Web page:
FictionForest

PART FIVE : Chapter 18

Leo TolstoyAug 24, 2016'Command+D' Bookmark this page

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Levin could not look calmly at his
brother; he could not himself be natural and calm
in his presence.  When he went in to the sick
man, his eyes and his attention were unconsciously
dimmed, and he did not see and did not distinguish
the details of his brother’s position. 
He smelt the awful odor, saw the dirt, disorder, and
miserable condition, and heard the groans, and felt
that nothing could be done to help.  It never
entered his head to analyze the details of the sick
man’s situation, to consider how that body was
lying under the quilt, how those emaciated legs and
thighs and spine were lying huddled up, and whether
they could not be made more comfortable, whether anything
could not be done to make things, if not better, at
least less bad.  It made his blood run cold when
he began to think of all these details.  He was
absolutely convinced that nothing could be done to
prolong his brother’s life or to relieve his
suffering.  But a sense of his regarding all
aid as out of the question was felt by the sick man,
and exasperated him.  And this made it still more
painful for Levin.  To be in the sick-room was
agony to him, not to be there still worse.  And
he was continually, on various pretexts, going out
of the room, and coming in again, because he was unable
to remain alone.

But Kitty thought, and felt, and acted
quite differently.  On seeing the sick man, she
pitied him.  And pity in her womanly heart did
not arouse at all that feeling of horror and loathing
that it aroused in her husband, but a desire to act,
to find out all the details of his state, and to remedy
them.  And since she had not the slightest doubt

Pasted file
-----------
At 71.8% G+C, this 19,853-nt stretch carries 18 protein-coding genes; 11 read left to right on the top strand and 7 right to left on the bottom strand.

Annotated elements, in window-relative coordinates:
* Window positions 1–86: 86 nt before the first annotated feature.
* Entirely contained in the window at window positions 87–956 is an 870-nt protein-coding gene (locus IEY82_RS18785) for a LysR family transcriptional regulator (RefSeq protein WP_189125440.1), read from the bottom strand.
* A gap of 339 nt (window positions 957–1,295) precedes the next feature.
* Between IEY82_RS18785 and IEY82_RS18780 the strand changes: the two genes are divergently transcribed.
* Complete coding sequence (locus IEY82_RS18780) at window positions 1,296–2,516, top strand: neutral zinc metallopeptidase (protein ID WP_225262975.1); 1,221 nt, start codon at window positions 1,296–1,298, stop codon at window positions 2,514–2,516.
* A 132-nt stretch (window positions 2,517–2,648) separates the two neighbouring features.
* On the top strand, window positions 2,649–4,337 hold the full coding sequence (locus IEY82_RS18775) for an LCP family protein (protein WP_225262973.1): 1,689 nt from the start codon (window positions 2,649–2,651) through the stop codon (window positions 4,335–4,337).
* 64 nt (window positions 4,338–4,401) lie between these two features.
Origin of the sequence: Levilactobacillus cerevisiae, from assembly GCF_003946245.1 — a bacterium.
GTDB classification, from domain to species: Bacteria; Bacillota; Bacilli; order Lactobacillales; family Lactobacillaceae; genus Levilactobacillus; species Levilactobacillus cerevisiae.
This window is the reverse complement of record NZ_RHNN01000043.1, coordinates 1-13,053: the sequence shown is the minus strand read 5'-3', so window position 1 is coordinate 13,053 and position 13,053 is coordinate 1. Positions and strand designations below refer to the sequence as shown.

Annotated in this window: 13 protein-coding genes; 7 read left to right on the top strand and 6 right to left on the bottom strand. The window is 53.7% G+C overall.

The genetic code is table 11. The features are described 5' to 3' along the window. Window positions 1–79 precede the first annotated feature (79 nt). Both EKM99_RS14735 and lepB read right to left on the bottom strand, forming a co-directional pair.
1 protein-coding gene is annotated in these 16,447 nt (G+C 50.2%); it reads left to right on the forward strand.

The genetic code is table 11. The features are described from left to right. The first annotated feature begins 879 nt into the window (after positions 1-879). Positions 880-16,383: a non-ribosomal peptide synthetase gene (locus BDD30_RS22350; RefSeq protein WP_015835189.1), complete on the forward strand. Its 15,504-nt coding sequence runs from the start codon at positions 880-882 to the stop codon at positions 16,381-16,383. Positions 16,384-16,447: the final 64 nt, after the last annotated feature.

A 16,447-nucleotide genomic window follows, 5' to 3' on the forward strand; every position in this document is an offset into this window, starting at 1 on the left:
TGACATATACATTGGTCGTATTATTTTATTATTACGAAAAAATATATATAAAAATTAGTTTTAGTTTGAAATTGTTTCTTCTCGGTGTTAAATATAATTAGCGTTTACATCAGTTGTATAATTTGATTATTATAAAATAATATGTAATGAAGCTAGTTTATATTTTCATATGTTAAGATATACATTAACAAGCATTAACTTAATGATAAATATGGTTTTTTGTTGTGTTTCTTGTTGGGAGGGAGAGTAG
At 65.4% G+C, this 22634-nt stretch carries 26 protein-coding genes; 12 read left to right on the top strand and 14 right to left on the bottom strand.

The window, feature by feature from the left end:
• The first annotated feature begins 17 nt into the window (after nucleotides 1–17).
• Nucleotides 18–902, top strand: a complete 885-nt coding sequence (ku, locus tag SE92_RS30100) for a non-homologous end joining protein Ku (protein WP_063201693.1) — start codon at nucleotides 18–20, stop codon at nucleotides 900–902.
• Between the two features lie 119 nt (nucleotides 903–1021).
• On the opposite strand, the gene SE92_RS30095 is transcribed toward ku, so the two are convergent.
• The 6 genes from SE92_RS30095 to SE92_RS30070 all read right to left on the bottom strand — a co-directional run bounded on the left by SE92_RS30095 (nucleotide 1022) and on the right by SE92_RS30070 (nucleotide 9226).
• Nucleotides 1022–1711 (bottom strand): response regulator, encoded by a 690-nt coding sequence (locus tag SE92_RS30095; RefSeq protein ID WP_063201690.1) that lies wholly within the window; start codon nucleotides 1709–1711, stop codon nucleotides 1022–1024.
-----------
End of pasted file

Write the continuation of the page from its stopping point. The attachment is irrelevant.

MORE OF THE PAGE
that it was her duty to help him, she had no doubt
either that it was possible, and immediately set to
work.  The very details, the mere thought of which
reduced her husband to terror, immediately engaged
her attention.  She sent for the doctor, sent
to the chemist’s, set the maid who had come
with her and Marya Nikolaevna to sweep and dust and
scrub; she herself washed up something, washed out
something else, laid something under the quilt. 
Something was by her directions brought into the
sick-room, something else was carried out.  She
herself went several times to her room, regardless
of the men she met in the corridor, got out and brought
in sheets, pillow cases, towels, and shirts.

The waiter, who was busy with a party
of engineers dining in the dining hall, came several
times with an irate countenance in answer to her summons,
and could not avoid carrying out her orders, as she
gave them with such gracious insistence that there
was no evading her.  Levin did not approve of
all this; he did not believe it would be of any good
to the patient.  Above all, he feared the patient
would be angry at it.  But the sick man, though
he seemed and was indifferent about it, was not angry,
but only abashed, and on the whole as it were interested
in what she was doing with him.  Coming back
from the doctor to whom Kitty had sent him, Levin,
on opening the door, came upon the sick man at the
instant when, by Kitty’s directions, they were
changing his linen.  The long white ridge of
his spine, with the huge, prominent shoulder blades
and jutting ribs and vertebrae, was bare, and Marya
Nikolaevna and the waiter were struggling with the
sleeve of the night shirt, and could not get the long,
limp arm into it.  Kitty, hurriedly closing the
door after Levin, was not looking that way; but the
sick man groaned, and she moved rapidly towards him.

“Make haste,” she said.

“Oh, don’t you come,”
said the sick man angrily.  “I’ll